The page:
In 1995, Chicago suffered one of its worst heatwaves in history that led to over 700 hundred deaths over a five-day span.
Most of the victims were elderly. People who couldn’t necessarily afford air conditioning or it quit working on them.
What’s interesting to point out, according to Eric Klinenberg, is that some neighborhoods even with similar social-economic status were more prone to have heat-related deaths than others.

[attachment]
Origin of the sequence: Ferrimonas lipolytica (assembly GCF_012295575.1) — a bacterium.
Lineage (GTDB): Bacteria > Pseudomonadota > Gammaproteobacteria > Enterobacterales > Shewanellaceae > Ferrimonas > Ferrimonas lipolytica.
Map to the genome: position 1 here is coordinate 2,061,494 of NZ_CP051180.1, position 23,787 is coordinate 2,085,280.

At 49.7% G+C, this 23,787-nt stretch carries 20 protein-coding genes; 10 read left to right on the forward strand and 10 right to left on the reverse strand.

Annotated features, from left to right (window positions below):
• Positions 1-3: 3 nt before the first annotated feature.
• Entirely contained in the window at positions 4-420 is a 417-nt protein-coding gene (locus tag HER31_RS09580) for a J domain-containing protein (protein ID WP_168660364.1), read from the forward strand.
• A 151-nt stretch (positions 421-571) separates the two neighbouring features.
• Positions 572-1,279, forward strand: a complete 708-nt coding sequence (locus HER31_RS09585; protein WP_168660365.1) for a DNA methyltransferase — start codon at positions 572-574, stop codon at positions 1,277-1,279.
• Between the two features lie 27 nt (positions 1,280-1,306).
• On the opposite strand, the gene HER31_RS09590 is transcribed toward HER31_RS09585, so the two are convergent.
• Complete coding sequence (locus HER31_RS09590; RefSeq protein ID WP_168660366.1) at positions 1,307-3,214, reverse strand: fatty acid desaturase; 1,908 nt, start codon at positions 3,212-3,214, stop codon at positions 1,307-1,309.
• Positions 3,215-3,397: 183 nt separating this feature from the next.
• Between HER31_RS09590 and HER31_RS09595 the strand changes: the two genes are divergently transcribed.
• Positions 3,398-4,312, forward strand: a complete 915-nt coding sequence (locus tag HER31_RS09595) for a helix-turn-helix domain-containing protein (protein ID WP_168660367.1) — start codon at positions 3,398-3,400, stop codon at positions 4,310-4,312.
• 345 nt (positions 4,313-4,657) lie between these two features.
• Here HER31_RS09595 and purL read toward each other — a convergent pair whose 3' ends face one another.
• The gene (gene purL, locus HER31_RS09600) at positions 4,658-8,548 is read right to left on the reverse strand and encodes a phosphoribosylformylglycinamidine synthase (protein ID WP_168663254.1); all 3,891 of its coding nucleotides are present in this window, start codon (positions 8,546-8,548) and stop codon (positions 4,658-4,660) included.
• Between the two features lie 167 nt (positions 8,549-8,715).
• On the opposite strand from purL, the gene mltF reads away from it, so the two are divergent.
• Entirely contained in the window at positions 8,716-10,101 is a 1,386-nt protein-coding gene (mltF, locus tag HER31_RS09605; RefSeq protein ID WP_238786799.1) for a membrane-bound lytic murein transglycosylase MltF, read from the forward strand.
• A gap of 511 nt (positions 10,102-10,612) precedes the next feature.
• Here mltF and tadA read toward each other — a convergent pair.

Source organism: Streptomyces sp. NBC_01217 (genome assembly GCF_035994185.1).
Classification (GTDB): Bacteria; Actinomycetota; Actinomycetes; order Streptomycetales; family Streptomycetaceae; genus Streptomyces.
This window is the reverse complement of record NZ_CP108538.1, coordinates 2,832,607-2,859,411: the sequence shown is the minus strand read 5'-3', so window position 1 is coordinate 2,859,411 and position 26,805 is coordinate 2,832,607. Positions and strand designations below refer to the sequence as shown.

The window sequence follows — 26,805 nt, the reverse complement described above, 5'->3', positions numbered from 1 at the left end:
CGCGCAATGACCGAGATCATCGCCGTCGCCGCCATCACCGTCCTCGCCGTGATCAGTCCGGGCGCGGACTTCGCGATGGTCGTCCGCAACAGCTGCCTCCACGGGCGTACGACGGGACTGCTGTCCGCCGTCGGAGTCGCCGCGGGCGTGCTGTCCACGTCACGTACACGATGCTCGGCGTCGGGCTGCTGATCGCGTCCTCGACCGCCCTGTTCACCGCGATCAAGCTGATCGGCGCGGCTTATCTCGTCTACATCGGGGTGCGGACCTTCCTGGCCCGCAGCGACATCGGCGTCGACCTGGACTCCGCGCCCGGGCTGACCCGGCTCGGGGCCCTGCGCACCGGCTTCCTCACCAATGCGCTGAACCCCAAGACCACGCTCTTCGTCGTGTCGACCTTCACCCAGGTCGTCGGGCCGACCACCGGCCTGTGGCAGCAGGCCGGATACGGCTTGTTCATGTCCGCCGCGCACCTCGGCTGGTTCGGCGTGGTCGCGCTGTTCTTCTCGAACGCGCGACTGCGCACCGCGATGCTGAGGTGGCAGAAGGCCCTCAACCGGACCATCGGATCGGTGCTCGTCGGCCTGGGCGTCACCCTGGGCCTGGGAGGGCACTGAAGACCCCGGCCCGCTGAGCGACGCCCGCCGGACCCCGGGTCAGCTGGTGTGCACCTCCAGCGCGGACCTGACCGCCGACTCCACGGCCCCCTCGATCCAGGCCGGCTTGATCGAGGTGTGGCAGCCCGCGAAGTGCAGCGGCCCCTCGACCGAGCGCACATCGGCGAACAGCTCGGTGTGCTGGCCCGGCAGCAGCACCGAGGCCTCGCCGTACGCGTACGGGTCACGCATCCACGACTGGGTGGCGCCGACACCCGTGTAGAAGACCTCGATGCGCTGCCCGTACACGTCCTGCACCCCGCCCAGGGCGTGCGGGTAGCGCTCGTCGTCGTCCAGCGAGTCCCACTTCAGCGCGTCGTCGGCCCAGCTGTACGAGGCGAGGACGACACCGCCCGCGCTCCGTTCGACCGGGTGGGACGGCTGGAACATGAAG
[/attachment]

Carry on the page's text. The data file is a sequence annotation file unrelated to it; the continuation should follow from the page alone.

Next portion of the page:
One neighborhood had a library and the other didn’t.
The library was a place that the elderly would be seen and be missed when they were gone. And so, the staff would check on their neighbors to make sure they were okay.
Of course, it wasn’t just the library but community centers, movie theaters, grocery stores…places where people come to make a connection.
We are made to connect. Yet, we have built so many layers in our system to avoid each other.
Just look at cubicles and email. All built to hide. To avoid contact.
We crave connection but we don’t want to bump into each other.